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UPDATED 10.12.17

Aging Well in the Gorge April 12th 2016

Do you find it’s more challenging to drive these days? I do and I’ll give you my most recent example.

I’m headed east on Ninth street and stop at Union to turn left. There is a large truck parked to my left on Union obstructing my view. I quickly look to my right and see nothing coming. I look back to my left - looking around the pickup; watching for any clues of oncoming traffic. I see none, and am about ready to pull out, but now I can’t recall if I had seen any traffic to my right! I take another quick look to my right – again see nothing. Look back to my left - still trying to see around the pickup. There’s nothing and now’s my chance to go. But maybe a car has turned onto Union since I last looked. So I look again to my right. Now the car behind me is honking, while I’m whiplashing my head back and forth as if I’m at a tennis match.

I know I‘m not the only one whose had such an experience - which gives me a little comfort. But for many of us, as we age, our reaction times, reflexes and recall are slower.

But the National Institute on Aging offers several suggestions, so we can adapt and keep driving safely.
1) Leave more space between you and the car in front of you – if only cars wouldn’t keep pulling in front of me!
2) Start braking early when you need to stop. I go one step further. Whenever I see red braking lights in front of me, I immediately take my foot off the gas pedal.
3.) Avoid problem situations such as high traffic areas, left turns or as in my wife’s case, she avoids narrow residential streets.
4.) Drive in the right-hand lane where traffic moves slower so you have more time to make safe driving decisions. Let the NASCAR wannabes drive in the left lanes.
5.) And when in doubt, don’t go out. Stay home when the weather is bad. There is nothing that turns your knuckles whiter than driving through the Gorge on a windy, pouring-down, rainy night.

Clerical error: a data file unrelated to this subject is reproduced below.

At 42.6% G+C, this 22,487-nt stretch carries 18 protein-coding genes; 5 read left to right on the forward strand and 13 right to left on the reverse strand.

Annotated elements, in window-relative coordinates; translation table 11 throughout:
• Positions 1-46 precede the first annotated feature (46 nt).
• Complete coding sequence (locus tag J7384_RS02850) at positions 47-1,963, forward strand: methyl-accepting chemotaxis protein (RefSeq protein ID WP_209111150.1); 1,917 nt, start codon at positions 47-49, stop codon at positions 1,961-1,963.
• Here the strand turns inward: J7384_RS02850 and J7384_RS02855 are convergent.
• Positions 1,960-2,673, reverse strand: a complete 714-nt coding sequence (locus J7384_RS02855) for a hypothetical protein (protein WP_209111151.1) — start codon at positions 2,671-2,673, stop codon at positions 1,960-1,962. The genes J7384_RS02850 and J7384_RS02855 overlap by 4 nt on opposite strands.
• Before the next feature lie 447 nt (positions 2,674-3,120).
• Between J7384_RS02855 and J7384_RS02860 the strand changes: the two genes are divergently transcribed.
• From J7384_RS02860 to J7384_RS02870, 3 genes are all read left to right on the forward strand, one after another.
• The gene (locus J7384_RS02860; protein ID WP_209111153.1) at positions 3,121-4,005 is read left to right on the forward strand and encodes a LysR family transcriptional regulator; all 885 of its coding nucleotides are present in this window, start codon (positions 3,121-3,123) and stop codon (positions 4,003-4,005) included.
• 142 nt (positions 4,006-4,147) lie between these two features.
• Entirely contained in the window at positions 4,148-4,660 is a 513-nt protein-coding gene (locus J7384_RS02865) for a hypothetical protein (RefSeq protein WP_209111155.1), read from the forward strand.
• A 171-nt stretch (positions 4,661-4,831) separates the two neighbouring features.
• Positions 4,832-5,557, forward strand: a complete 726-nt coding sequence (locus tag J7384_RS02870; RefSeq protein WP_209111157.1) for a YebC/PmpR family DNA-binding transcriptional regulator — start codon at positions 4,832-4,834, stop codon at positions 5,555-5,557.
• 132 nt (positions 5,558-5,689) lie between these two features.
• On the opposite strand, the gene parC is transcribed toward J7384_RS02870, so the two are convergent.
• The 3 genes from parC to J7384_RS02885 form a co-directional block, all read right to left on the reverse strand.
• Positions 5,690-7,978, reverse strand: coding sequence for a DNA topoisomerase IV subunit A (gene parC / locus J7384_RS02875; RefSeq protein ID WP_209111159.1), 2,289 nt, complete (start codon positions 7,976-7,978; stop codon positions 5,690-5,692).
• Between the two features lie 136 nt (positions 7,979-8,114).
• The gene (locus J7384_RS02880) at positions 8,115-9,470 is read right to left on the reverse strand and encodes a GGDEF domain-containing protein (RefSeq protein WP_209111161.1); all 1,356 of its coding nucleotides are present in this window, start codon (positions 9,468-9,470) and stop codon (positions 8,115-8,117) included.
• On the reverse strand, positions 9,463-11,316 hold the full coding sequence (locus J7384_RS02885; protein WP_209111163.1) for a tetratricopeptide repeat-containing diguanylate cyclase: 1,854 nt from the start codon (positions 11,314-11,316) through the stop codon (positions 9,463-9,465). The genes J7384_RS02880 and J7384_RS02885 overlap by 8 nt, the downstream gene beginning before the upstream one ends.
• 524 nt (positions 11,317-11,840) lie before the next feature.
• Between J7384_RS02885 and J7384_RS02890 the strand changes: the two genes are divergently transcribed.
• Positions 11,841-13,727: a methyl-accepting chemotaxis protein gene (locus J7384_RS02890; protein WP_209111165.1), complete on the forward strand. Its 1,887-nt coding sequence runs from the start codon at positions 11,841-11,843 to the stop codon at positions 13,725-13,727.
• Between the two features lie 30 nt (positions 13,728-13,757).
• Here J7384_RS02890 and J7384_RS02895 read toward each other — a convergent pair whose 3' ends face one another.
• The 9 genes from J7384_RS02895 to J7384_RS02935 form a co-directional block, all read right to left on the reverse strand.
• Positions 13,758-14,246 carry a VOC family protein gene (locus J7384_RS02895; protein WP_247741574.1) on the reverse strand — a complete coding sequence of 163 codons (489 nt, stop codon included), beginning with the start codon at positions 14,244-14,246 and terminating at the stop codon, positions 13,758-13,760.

You can learn more about driving safely as well as getting up to speed on the new Oregon driver laws by attending an AARP Smart Driver class at the Center. The next class will be held from 8:45 am to 12:05 pm on April 18th and 19th. The cost is $20 or $15 for AARP members. Call (541) 296-4788 to sign up.

Meet friends and enjoy the best pizza while supporting the good work of the Columbia Gorge Habitat for Humanity at their Annual Pizza Feed at Spooky’s from 4:30 – 7:30 on Wednesday, April 13th. The cost is $12.00 for ages 14 and over, $7.00 for ages 7-13 and $4.00 for ages 6 & under. And this year there’ll be a raffle for some big prizes donated by local Habitat supporters.

The sun is staying up later, so you might as well to - which gives you time to enjoy Tuesday Night Music at the Center on April 12th when Martin and Friends will be playing. Doors open at 6:00, music starts at 7:00, and everyone is welcome. Donations are appreciated.

Until the mid-60’s women’s basketball players couldn’t go past mid-court so there were three players on each half of the court composing six players on a team. (The winner of a quilt raffle ticket are Jim Heitkemper and Ron Sutherland.)

Country singer and songwriter Merle Haggard, who died on April 6th, was one of the most successful performers of the “Bakersfield Sound” - a honky-tonk style that was in response to the slick Nashville sound which was gaining popularity in the 50’s. But he wasn’t the only one.

For this week’s “Remember When’ question, who was the country artist that settled in Bakersfield, California in 1951, who recorded the #1 hit “Act Naturally” in 1963, and who chose his own nickname from the name of their family goat. (Because it sounded better than Alvis.). Email your answer to mcseniorcenter@gmail.com, leave a message at 541-296-4788 or stop by the office and shout out a loud “Heeeee Haw”.

Well, it’s been another week realizing once again, I don’t know as much I thought. Until we meet again, take time to “take it easy”.

“Optimist: Someone who figures that taking a step backward after taking a step forward is not a disaster, it's a cha-cha.” Robert Brault

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